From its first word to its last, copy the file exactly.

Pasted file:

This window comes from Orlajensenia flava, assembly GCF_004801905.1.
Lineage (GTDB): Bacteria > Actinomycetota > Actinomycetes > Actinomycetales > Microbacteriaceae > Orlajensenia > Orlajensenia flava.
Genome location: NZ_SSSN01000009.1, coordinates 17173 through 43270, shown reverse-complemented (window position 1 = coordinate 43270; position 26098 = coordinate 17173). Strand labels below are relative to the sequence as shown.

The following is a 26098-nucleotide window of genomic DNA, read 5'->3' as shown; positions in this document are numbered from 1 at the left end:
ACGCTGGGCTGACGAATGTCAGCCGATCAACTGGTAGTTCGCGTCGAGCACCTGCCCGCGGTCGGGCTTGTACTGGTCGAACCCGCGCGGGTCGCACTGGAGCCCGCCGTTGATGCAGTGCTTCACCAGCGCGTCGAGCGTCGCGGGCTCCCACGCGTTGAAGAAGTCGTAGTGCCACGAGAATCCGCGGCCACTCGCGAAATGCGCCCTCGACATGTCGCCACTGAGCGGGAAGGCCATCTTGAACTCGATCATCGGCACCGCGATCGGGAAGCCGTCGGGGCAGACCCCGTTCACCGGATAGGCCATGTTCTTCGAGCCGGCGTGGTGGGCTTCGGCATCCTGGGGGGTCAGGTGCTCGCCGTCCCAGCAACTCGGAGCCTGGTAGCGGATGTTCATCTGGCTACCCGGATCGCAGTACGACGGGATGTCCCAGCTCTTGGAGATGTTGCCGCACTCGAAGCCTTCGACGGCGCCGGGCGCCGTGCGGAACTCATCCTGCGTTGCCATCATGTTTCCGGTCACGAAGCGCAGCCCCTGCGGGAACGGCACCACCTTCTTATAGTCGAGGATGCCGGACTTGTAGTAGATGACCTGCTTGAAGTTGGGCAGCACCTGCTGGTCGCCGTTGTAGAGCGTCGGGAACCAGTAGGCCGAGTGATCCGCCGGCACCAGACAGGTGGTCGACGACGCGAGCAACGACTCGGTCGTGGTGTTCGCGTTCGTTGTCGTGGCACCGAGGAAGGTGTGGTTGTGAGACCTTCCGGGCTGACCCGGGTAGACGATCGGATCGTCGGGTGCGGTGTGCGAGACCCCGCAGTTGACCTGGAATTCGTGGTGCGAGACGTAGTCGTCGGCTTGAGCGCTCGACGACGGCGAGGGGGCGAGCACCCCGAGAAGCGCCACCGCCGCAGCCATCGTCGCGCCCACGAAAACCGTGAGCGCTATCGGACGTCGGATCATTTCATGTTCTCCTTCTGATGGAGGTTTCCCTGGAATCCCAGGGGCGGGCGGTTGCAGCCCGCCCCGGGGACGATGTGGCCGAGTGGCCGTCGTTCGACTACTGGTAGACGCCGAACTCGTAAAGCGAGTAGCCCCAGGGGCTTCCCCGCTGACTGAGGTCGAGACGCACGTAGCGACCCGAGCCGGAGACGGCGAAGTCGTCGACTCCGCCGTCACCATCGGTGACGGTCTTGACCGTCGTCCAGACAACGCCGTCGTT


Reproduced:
This window comes from Orlajensenia flava, assembly GCF_004801905.1.
Lineage (GTDB): Bacteria > Actinomycetota > Actinomycetes > Actinomycetales > Microbacteriaceae > Orlajensenia > Orlajensenia flava.
Genome location: NZ_SSSN01000009.1, coordinates 17173 through 43270, shown reverse-complemented (window position 1 = coordinate 43270; position 26098 = coordinate 17173). Strand labels below are relative to the sequence as shown.

The following is a 26098-nucleotide window of genomic DNA, read 5'->3' as shown; positions in this document are numbered from 1 at the left end:
ACGCTGGGCTGACGAATGTCAGCCGATCAACTGGTAGTTCGCGTCGAGCACCTGCCCGCGGTCGGGCTTGTACTGGTCGAACCCGCGCGGGTCGCACTGGAGCCCGCCGTTGATGCAGTGCTTCACCAGCGCGTCGAGCGTCGCGGGCTCCCACGCGTTGAAGAAGTCGTAGTGCCACGAGAATCCGCGGCCACTCGCGAAATGCGCCCTCGACATGTCGCCACTGAGCGGGAAGGCCATCTTGAACTCGATCATCGGCACCGCGATCGGGAAGCCGTCGGGGCAGACCCCGTTCACCGGATAGGCCATGTTCTTCGAGCCGGCGTGGTGGGCTTCGGCATCCTGGGGGGTCAGGTGCTCGCCGTCCCAGCAACTCGGAGCCTGGTAGCGGATGTTCATCTGGCTACCCGGATCGCAGTACGACGGGATGTCCCAGCTCTTGGAGATGTTGCCGCACTCGAAGCCTTCGACGGCGCCGGGCGCCGTGCGGAACTCATCCTGCGTTGCCATCATGTTTCCGGTCACGAAGCGCAGCCCCTGCGGGAACGGCACCACCTTCTTATAGTCGAGGATGCCGGACTTGTAGTAGATGACCTGCTTGAAGTTGGGCAGCACCTGCTGGTCGCCGTTGTAGAGCGTCGGGAACCAGTAGGCCGAGTGATCCGCCGGCACCAGACAGGTGGTCGACGACGCGAGCAACGACTCGGTCGTGGTGTTCGCGTTCGTTGTCGTGGCACCGAGGAAGGTGTGGTTGTGAGACCTTCCGGGCTGACCCGGGTAGACGATCGGATCGTCGGGTGCGGTGTGCGAGACCCCGCAGTTGACCTGGAATTCGTGGTGCGAGACGTAGTCGTCGGCTTGAGCGCTCGACGACGGCGAGGGGGCGAGCACCCCGAGAAGCGCCACCGCCGCAGCCATCGTCGCGCCCACGAAAACCGTGAGCGCTATCGGACGTCGGATCATTTCATGTTCTCCTTCTGATGGAGGTTTCCCTGGAATCCCAGGGGCGGGCGGTTGCAGCCCGCCCCGGGGACGATGTGGCCGAGTGGCCGTCGTTCGACTACTGGTAGACGCCGAACTCGTAAAGCGAGTAGCCCCAGGGGCTTCCCCGCTGACTGAGGTCGAGACGCACGTAGCGACCCGAGCCGGAGACGGCGAAGTCGTCGACTCCGCCGTCACCATCGGTGACGGTCTTGACCGTCGTCCAGACAACGCCGTCGTT